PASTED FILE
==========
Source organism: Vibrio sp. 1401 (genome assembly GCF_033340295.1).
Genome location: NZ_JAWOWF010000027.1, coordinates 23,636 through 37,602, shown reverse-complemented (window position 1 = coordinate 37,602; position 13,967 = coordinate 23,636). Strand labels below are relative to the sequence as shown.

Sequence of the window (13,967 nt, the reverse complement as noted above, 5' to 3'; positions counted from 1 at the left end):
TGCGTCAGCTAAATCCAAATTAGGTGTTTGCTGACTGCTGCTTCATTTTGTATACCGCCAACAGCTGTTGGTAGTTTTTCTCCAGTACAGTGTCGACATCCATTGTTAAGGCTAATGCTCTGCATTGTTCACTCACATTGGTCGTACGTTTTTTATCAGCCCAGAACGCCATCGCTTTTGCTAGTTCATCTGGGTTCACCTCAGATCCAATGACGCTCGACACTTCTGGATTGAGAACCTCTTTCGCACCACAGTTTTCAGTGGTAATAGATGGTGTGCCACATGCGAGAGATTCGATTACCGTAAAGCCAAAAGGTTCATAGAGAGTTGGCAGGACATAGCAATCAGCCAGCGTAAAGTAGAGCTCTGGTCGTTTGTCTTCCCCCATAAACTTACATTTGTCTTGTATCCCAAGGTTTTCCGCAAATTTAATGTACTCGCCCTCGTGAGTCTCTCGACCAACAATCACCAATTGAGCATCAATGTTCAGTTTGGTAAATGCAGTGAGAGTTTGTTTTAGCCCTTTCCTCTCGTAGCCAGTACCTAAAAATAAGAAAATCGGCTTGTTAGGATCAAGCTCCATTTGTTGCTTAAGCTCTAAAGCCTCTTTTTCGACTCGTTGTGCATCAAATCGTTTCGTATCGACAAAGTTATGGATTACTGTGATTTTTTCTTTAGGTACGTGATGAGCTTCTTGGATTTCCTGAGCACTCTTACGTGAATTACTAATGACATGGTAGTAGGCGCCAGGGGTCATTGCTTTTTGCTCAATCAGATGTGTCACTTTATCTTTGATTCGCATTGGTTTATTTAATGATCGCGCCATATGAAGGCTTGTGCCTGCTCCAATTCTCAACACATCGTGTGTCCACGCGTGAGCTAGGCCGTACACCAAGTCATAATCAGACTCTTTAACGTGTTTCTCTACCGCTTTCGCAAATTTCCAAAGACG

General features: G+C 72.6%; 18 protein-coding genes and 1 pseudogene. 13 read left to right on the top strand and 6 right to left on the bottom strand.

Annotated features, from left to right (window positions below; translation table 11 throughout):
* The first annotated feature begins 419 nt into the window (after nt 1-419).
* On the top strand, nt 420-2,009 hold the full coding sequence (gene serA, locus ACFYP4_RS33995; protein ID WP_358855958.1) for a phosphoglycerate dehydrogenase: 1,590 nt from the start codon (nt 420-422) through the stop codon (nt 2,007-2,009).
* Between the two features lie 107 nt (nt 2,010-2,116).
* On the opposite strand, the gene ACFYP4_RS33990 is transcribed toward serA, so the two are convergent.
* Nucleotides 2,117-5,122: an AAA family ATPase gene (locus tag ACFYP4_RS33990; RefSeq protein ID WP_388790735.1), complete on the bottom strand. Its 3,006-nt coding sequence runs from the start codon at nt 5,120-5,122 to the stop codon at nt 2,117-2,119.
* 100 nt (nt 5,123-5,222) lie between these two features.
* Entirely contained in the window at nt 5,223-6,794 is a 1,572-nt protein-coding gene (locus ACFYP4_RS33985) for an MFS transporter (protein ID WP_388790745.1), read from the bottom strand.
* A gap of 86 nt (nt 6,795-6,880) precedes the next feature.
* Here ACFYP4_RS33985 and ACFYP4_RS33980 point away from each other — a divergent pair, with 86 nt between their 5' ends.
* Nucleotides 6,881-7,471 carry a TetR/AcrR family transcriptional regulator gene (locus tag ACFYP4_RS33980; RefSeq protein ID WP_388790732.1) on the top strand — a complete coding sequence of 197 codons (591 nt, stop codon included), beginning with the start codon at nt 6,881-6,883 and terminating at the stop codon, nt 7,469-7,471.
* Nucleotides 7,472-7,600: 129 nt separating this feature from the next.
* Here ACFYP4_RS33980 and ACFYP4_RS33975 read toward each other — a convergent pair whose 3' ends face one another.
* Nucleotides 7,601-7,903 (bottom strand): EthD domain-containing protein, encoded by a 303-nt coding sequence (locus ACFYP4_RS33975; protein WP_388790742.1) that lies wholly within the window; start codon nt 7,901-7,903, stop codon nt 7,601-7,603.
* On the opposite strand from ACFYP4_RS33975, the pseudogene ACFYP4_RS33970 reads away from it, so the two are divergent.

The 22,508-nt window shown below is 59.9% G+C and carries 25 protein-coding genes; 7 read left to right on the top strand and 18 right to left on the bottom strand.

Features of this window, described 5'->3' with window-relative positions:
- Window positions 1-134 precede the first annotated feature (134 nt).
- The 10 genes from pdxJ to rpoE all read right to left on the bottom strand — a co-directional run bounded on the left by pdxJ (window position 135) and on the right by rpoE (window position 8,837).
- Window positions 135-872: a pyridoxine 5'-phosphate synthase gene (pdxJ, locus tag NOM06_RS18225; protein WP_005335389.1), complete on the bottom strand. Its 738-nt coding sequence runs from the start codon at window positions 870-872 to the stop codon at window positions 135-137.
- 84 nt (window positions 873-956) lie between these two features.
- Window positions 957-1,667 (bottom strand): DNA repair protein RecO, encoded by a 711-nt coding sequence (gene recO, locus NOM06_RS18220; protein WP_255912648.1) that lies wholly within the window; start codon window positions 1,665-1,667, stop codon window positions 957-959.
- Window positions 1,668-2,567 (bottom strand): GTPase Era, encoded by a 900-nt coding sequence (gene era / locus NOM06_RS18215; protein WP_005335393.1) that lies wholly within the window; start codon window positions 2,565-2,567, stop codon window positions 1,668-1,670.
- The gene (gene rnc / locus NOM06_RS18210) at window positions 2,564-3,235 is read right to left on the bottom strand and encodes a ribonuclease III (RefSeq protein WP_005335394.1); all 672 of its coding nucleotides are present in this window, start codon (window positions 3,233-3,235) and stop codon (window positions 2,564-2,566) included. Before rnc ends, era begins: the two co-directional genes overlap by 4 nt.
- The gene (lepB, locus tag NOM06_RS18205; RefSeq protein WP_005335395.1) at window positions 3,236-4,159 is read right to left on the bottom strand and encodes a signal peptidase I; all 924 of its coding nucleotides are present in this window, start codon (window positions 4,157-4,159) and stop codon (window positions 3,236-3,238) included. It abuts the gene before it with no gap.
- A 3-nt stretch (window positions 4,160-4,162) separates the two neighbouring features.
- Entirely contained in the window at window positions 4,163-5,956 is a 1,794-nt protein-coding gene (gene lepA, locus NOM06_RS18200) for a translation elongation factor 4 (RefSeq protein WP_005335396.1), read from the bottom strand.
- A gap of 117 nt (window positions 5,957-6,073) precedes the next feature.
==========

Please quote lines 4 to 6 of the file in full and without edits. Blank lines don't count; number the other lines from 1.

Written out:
TGCGTCAGCTAAATCCAAATTAGGTGTTTGCTGACTGCTGCTTCATTTTGTATACCGCCAACAGCTGTTGGTAGTTTTTCTCCAGTACAGTGTCGACATCCATTGTTAAGGCTAATGCTCTGCATTGTTCACTCACATTGGTCGTACGTTTTTTATCAGCCCAGAACGCCATCGCTTTTGCTAGTTCATCTGGGTTCACCTCAGATCCAATGACGCTCGACACTTCTGGATTGAGAACCTCTTTCGCACCACAGTTTTCAGTGGTAATAGATGGTGTGCCACATGCGAGAGATTCGATTACCGTAAAGCCAAAAGGTTCATAGAGAGTTGGCAGGACATAGCAATCAGCCAGCGTAAAGTAGAGCTCTGGTCGTTTGTCTTCCCCCATAAACTTACATTTGTCTTGTATCCCAAGGTTTTCCGCAAATTTAATGTACTCGCCCTCGTGAGTCTCTCGACCAACAATCACCAATTGAGCATCAATGTTCAGTTTGGTAAATGCAGTGAGAGTTTGTTTTAGCCCTTTCCTCTCGTAGCCAGTACCTAAAAATAAGAAAATCGGCTTGTTAGGATCAAGCTCCATTTGTTGCTTAAGCTCTAAAGCCTCTTTTTCGACTCGTTGTGCATCAAATCGTTTCGTATCGACAAAGTTATGGATTACTGTGATTTTTTCTTTAGGTACGTGATGAGCTTCTTGGATTTCCTGAGCACTCTTACGTGAATTACTAATGACATGGTAGTAGGCGCCAGGGGTCATTGCTTTTTGCTCAATCAGATGTGTCACTTTATCTTTGATTCGCATTGGTTTATTTAATGATCGCGCCATATGAAGGCTTGTGCCTGCTCCAATTCTCAACACATCGTGTGTCCACGCGTGAGCTAGGCCGTACACCAAGTCATAATCAGACTCTTTAACGTGTTTCTCTACCGCTTTCGCAAATTTCCAAAGACG

General features: G+C 72.6%; 18 protein-coding genes and 1 pseudogene. 13 read left to right on the top strand and 6 right to left on the bottom strand.

Annotated features, from left to right (window positions below; translation table 11 throughout):